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Flywheel, Shyster and Flywheel (1932-1933)



Flywheel, Shyster and Flywheel

(1932-1933)

Comedy

Cast: Groucho Marx played Waldorf T. Flywheel and Chico Marx played Emmanuel Ravelli

Sponsored by Standard Oil of New Jersey

Flywheel, Shyster and Flywheel was an American radio situation comedy show starring Groucho and Chico Marx from the Marx brothers.  Flywheel, Shyster and Flywheel was broadcast as the Monday night segment of Five Star Theater.  Five Star Theater was a variety show that had a different theme each weeknight.

Flywheel, Shyster and Flywheel was originally named Beagle, Shyster and Beagle, but the name was changed after the fourth episode, when an attorney from New York named Beagle heard about the show and threatened to sue for $300 ,000 for damages.  He claimed that people were making prank phone calls to his office prompted by the show .  The studio executives and sponsors quickly changed the name to Flywheel, Shyster and Flywheel.

Flywheel, Shyster and Flywheel focuses on the misadventure of one partner of a law firm, Waldorf T. Flywheel, played by Groucho Marx, and his assistant, Emmanuel Ravelli, played by Chico Marx.  Because the Marx Brothers were living in Hollywood to film their movies, and the show was being broadcast from WJZ in New York, the Marx Brothers had to take a 3-day train ride from Pasadena to New York for one day to record the show , and then take a 3-day train ride back.  This occurred for the first seven episodes, until the Marx Brothers, along with Nat Perrin and Arthur Sheekman, who were the writers and directors of the show , decided to shoot from Los Angeles.  NBC did not have a West Coast studio at the time, so Flywheel, Shyster and Flywheel was broadcast out of an empty soundstage borrowed from RKO studios.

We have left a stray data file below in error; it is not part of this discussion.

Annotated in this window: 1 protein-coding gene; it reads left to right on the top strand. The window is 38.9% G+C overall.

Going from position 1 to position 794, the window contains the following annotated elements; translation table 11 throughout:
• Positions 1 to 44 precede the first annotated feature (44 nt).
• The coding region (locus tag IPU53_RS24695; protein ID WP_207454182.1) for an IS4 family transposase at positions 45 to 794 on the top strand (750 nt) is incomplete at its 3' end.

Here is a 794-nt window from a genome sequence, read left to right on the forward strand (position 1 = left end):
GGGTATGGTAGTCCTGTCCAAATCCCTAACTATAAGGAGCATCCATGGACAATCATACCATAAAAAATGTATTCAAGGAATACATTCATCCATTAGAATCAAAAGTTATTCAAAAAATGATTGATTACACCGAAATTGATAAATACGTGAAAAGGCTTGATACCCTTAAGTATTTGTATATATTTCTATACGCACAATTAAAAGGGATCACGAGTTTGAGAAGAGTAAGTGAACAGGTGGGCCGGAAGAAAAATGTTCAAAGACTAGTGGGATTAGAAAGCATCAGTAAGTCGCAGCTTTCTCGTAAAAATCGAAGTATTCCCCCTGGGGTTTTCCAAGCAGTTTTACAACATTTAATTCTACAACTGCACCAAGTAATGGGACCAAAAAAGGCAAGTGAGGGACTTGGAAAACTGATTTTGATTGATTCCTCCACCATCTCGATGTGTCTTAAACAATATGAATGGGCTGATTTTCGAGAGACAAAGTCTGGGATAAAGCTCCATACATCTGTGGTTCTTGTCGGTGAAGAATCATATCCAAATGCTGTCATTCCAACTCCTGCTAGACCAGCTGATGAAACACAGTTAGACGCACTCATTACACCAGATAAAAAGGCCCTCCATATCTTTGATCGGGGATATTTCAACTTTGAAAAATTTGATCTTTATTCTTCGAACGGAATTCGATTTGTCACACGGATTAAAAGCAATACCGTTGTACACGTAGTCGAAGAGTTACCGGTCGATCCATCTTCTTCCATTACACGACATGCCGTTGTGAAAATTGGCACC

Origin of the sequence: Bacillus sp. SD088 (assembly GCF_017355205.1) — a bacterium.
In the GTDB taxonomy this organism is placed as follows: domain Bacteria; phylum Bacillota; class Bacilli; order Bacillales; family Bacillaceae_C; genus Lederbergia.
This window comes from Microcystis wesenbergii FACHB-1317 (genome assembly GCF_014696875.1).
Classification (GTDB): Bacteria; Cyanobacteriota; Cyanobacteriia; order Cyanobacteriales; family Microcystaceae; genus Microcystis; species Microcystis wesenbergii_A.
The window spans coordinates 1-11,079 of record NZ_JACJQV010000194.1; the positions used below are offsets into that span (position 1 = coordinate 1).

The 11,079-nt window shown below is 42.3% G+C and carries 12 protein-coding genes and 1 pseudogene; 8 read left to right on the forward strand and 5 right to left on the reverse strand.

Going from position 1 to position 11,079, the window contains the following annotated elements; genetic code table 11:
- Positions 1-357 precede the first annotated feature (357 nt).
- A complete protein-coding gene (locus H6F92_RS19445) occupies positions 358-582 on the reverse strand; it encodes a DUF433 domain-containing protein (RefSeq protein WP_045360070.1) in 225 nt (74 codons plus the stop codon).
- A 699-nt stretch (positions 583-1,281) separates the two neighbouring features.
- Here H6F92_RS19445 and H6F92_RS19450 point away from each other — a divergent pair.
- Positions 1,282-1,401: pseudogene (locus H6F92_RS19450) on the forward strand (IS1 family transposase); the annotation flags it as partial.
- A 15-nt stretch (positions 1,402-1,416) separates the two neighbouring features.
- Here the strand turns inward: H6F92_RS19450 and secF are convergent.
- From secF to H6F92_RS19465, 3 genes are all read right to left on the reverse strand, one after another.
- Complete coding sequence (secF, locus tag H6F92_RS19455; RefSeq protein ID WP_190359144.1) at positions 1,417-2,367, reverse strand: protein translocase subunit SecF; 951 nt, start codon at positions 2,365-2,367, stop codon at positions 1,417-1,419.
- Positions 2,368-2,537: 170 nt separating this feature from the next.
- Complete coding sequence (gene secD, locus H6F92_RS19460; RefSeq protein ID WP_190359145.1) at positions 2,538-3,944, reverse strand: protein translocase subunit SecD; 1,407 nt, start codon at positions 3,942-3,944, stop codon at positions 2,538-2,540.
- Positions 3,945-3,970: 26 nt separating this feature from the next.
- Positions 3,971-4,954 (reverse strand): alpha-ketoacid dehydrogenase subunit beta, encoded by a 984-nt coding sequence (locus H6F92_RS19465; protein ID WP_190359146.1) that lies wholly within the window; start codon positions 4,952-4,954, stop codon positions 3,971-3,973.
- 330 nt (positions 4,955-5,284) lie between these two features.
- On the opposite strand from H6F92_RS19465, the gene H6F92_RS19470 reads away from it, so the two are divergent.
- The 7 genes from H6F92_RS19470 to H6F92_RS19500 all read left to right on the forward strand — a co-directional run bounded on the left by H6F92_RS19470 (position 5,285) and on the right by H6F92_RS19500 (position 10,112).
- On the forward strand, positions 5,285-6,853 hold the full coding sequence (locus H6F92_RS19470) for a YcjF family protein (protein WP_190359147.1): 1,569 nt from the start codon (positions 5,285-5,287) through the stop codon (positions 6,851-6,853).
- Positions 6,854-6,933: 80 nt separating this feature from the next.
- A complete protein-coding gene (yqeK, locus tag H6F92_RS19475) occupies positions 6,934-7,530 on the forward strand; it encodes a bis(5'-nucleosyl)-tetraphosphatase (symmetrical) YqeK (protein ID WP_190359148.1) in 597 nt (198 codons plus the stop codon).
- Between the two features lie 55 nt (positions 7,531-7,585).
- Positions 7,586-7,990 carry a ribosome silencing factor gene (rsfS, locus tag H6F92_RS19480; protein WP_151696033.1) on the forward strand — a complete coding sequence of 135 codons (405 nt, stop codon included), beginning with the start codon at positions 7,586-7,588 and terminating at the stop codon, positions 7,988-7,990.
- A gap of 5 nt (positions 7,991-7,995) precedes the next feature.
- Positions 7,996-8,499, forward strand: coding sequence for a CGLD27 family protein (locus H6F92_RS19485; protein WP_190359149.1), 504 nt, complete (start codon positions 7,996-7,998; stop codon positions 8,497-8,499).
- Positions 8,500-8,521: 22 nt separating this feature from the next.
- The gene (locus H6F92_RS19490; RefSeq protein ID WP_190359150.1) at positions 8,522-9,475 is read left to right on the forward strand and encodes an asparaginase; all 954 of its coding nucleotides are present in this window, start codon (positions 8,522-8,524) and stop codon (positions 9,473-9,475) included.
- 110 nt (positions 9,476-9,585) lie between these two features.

Many of the stories for episodes of Flywheel, Shyster and Flywheel came directly out of the Marx Brothers movies.  For example, episode 17 uses the stolen painting story almost exactly as it is shown in the Marx Brothers movie Animal Crackers .  Flywheel, Shyster and Flywheel received a lukewarm response from the critics, but later comedians applauded the Marx Brothers’ work.

Flywheel, Shyster and Flywheel was thought to have been lost because it was believed that the original recordings were not preserved.  However, in 1988, a worker in the Library of Congress discovered the scripts for 25 of the 26 episodes in storage.  The scripts had fallen into the public domain because the copyrights had never been renewed.  The 25 scripts for Flywheel, Shyster and Flywheel were released that same year as a book by Pantheon Publishing under the name Flywheel, Shyster and Flywheel: The Marx Brothers' Lost Radio Show.  In October of 1988, National Public Radio used one of the scripts to air an 18-minute long recreation of the show .  Eventually several recordings of the original episodes were discovered.  In 1990, the BBC attempted a similar recreation on a larger scale using the original scripts.  Michael Roberts and Frank Lazarus performed the Marx Brothers' roles, with Lorelei King, Spike Milligan and Dick Vossburg acting as other characters.  The BBC recreation was recorded in front of a live studio audience at the Paris Theatre.



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